Guide to New Testament Interpretation


Structural Criticism (Strukturalistisch)



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Structural Criticism (Strukturalistisch) [of the New Testament] Daniel Patte

Structural criticism of the NT takes many forms, including "structural exegesis," "semiotic analysis," and "narrative criticism." It is developed out of semiotic theories (see Bal, and Greimas and Court├ęs) regarding the production and communication of meaning. It is called "structural" because a text "makes sense" for readers only insofar as they recognize (1) different features in this text and (2) an interrelation--a structure--among these different features.


Thus, a word ("blue") is meaningless as long as one does not recognize that it is different from other words ("blew," "red") and how it is related to other words, either in the text (e.g., in a sentence) or in language (e.g., it belongs together with words about colors, and not with verbs of action). So it is with all the features that can be perceived in a text, from the smallest features--such as letters, syllables, words, their denotations (what they refer to), their connotations (the values associated with them)--to larger features, such as characters, actions, situations, subplots, and plots (narrative structures); metaphors and other figures, allusions to other texts, figurative units, and the symbolic worlds (semantic structures); characters addressing interlocutors, narrator addressing a narratee, implied author addressing an implied reader (discursive structures). Since readers recognize different features and different structures in any given text, they perceive different "meanings."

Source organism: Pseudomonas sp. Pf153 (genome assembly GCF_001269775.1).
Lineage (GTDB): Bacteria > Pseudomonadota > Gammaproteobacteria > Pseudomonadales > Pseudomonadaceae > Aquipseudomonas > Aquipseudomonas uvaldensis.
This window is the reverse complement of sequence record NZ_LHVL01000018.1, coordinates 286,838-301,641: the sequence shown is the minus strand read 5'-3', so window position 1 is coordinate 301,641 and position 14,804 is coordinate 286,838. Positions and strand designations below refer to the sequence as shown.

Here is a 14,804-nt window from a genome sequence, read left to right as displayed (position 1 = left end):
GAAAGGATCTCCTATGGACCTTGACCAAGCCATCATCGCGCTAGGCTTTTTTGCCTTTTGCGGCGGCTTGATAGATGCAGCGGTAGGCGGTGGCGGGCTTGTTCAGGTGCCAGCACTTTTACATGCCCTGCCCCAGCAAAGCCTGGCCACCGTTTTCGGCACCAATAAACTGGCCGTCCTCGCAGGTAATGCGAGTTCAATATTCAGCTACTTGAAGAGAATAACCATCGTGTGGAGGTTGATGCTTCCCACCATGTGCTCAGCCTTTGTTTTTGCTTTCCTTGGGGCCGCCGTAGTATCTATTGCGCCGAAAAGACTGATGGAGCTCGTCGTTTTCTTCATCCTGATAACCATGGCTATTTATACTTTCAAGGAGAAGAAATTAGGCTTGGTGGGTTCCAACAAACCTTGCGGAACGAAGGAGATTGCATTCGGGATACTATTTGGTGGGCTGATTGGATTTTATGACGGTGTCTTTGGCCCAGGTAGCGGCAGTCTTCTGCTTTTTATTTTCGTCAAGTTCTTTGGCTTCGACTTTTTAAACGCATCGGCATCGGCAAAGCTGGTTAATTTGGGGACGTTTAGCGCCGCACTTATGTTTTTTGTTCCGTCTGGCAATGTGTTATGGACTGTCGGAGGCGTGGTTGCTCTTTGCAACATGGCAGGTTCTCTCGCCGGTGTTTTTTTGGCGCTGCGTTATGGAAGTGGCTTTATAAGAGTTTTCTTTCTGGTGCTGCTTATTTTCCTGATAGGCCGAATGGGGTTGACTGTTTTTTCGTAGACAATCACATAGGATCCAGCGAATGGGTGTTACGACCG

Structural criticism of the NT takes three main forms, because a critical study can thoroughly analyze only one kind of structures at a time. "Narrative critical studies" elucidate the meaning produced by the narrative structures of the text (e.g. Aletti on Luke); "structural exegeses" the meaning produced by the semantic (or mythical) structures of the text (e.g., Patte on Matthew, Malbon on Mark); "semiotic analyses" the meaning produced by the discursive structures (e.g., Delorme on the Synoptic Gospels, Panier on Luke).




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